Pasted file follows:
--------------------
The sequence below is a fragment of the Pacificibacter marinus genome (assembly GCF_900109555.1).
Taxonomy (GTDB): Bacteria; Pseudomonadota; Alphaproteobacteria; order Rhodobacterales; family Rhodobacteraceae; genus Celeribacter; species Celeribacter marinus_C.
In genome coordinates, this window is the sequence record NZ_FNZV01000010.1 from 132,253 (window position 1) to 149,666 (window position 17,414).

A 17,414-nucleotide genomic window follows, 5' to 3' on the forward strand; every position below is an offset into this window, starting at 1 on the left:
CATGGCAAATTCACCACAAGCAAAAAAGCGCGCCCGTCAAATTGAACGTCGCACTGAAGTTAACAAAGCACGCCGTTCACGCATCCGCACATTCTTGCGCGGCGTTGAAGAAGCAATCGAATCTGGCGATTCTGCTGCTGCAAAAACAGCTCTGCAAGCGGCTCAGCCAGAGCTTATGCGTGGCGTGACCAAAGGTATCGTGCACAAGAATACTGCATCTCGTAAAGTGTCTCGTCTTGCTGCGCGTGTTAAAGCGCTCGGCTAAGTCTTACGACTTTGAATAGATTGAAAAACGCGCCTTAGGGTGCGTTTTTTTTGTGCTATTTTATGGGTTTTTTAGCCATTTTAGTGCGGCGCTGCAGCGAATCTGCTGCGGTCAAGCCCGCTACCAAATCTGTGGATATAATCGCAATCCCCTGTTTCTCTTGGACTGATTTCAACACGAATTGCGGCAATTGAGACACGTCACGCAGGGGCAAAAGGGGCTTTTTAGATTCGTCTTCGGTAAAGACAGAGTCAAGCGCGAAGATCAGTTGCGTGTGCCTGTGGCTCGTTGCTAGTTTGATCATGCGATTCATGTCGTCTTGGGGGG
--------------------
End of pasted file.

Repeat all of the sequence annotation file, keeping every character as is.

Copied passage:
The sequence below is a fragment of the Pacificibacter marinus genome (assembly GCF_900109555.1).
Taxonomy (GTDB): Bacteria; Pseudomonadota; Alphaproteobacteria; order Rhodobacterales; family Rhodobacteraceae; genus Celeribacter; species Celeribacter marinus_C.
In genome coordinates, this window is the sequence record NZ_FNZV01000010.1 from 132,253 (window position 1) to 149,666 (window position 17,414).

A 17,414-nucleotide genomic window follows, 5' to 3' on the forward strand; every position below is an offset into this window, starting at 1 on the left:
CATGGCAAATTCACCACAAGCAAAAAAGCGCGCCCGTCAAATTGAACGTCGCACTGAAGTTAACAAAGCACGCCGTTCACGCATCCGCACATTCTTGCGCGGCGTTGAAGAAGCAATCGAATCTGGCGATTCTGCTGCTGCAAAAACAGCTCTGCAAGCGGCTCAGCCAGAGCTTATGCGTGGCGTGACCAAAGGTATCGTGCACAAGAATACTGCATCTCGTAAAGTGTCTCGTCTTGCTGCGCGTGTTAAAGCGCTCGGCTAAGTCTTACGACTTTGAATAGATTGAAAAACGCGCCTTAGGGTGCGTTTTTTTTGTGCTATTTTATGGGTTTTTTAGCCATTTTAGTGCGGCGCTGCAGCGAATCTGCTGCGGTCAAGCCCGCTACCAAATCTGTGGATATAATCGCAATCCCCTGTTTCTCTTGGACTGATTTCAACACGAATTGCGGCAATTGAGACACGTCACGCAGGGGCAAAAGGGGCTTTTTAGATTCGTCTTCGGTAAAGACAGAGTCAAGCGCGAAGATCAGTTGCGTGTGCCTGTGGCTCGTTGCTAGTTTGATCATGCGATTCATGTCGTCTTGGGGGG